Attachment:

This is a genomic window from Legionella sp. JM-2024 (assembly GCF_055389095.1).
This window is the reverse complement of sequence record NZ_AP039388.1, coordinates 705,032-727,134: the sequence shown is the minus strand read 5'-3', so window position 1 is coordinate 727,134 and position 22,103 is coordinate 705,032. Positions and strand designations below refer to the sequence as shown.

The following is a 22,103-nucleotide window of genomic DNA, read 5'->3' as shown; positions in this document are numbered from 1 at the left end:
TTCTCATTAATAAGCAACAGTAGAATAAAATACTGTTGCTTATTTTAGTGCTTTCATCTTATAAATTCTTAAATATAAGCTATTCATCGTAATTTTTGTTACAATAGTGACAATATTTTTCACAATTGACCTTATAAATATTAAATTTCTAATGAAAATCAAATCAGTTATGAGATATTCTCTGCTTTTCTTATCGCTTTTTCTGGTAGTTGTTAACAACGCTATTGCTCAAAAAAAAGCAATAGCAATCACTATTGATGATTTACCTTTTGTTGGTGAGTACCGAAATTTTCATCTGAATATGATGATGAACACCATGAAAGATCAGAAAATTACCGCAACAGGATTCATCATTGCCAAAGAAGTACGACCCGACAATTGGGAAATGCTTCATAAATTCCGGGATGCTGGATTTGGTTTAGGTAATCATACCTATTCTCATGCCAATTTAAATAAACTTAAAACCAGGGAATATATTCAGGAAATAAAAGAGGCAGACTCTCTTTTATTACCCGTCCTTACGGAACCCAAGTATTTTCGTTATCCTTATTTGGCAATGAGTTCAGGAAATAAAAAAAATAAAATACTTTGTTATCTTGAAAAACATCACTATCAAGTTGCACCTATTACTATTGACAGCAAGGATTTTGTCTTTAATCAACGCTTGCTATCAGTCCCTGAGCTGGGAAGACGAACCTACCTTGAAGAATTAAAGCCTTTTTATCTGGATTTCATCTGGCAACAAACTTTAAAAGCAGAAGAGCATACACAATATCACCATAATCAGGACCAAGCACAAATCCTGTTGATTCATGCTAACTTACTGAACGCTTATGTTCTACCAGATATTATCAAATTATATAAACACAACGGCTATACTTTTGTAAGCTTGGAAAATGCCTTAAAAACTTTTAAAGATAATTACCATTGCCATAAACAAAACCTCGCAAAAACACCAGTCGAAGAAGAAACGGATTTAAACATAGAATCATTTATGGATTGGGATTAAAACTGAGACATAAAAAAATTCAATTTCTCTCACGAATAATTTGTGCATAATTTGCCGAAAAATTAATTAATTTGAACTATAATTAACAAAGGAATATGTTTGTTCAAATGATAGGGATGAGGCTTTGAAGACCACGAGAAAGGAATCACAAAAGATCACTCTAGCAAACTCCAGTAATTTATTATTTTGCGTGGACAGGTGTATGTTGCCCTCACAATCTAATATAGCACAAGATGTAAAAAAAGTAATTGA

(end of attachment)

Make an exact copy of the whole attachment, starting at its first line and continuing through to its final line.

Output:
This is a genomic window from Legionella sp. JM-2024 (assembly GCF_055389095.1).
This window is the reverse complement of sequence record NZ_AP039388.1, coordinates 705,032-727,134: the sequence shown is the minus strand read 5'-3', so window position 1 is coordinate 727,134 and position 22,103 is coordinate 705,032. Positions and strand designations below refer to the sequence as shown.

The following is a 22,103-nucleotide window of genomic DNA, read 5'->3' as shown; positions in this document are numbered from 1 at the left end:
TTCTCATTAATAAGCAACAGTAGAATAAAATACTGTTGCTTATTTTAGTGCTTTCATCTTATAAATTCTTAAATATAAGCTATTCATCGTAATTTTTGTTACAATAGTGACAATATTTTTCACAATTGACCTTATAAATATTAAATTTCTAATGAAAATCAAATCAGTTATGAGATATTCTCTGCTTTTCTTATCGCTTTTTCTGGTAGTTGTTAACAACGCTATTGCTCAAAAAAAAGCAATAGCAATCACTATTGATGATTTACCTTTTGTTGGTGAGTACCGAAATTTTCATCTGAATATGATGATGAACACCATGAAAGATCAGAAAATTACCGCAACAGGATTCATCATTGCCAAAGAAGTACGACCCGACAATTGGGAAATGCTTCATAAATTCCGGGATGCTGGATTTGGTTTAGGTAATCATACCTATTCTCATGCCAATTTAAATAAACTTAAAACCAGGGAATATATTCAGGAAATAAAAGAGGCAGACTCTCTTTTATTACCCGTCCTTACGGAACCCAAGTATTTTCGTTATCCTTATTTGGCAATGAGTTCAGGAAATAAAAAAAATAAAATACTTTGTTATCTTGAAAAACATCACTATCAAGTTGCACCTATTACTATTGACAGCAAGGATTTTGTCTTTAATCAACGCTTGCTATCAGTCCCTGAGCTGGGAAGACGAACCTACCTTGAAGAATTAAAGCCTTTTTATCTGGATTTCATCTGGCAACAAACTTTAAAAGCAGAAGAGCATACACAATATCACCATAATCAGGACCAAGCACAAATCCTGTTGATTCATGCTAACTTACTGAACGCTTATGTTCTACCAGATATTATCAAATTATATAAACACAACGGCTATACTTTTGTAAGCTTGGAAAATGCCTTAAAAACTTTTAAAGATAATTACCATTGCCATAAACAAAACCTCGCAAAAACACCAGTCGAAGAAGAAACGGATTTAAACATAGAATCATTTATGGATTGGGATTAAAACTGAGACATAAAAAAATTCAATTTCTCTCACGAATAATTTGTGCATAATTTGCCGAAAAATTAATTAATTTGAACTATAATTAACAAAGGAATATGTTTGTTCAAATGATAGGGATGAGGCTTTGAAGACCACGAGAAAGGAATCACAAAAGATCACTCTAGCAAACTCCAGTAATTTATTATTTTGCGTGGACAGGTGTATGTTGCCCTCACAATCTAATATAGCACAAGATGTAAAAAAAGTAATTGA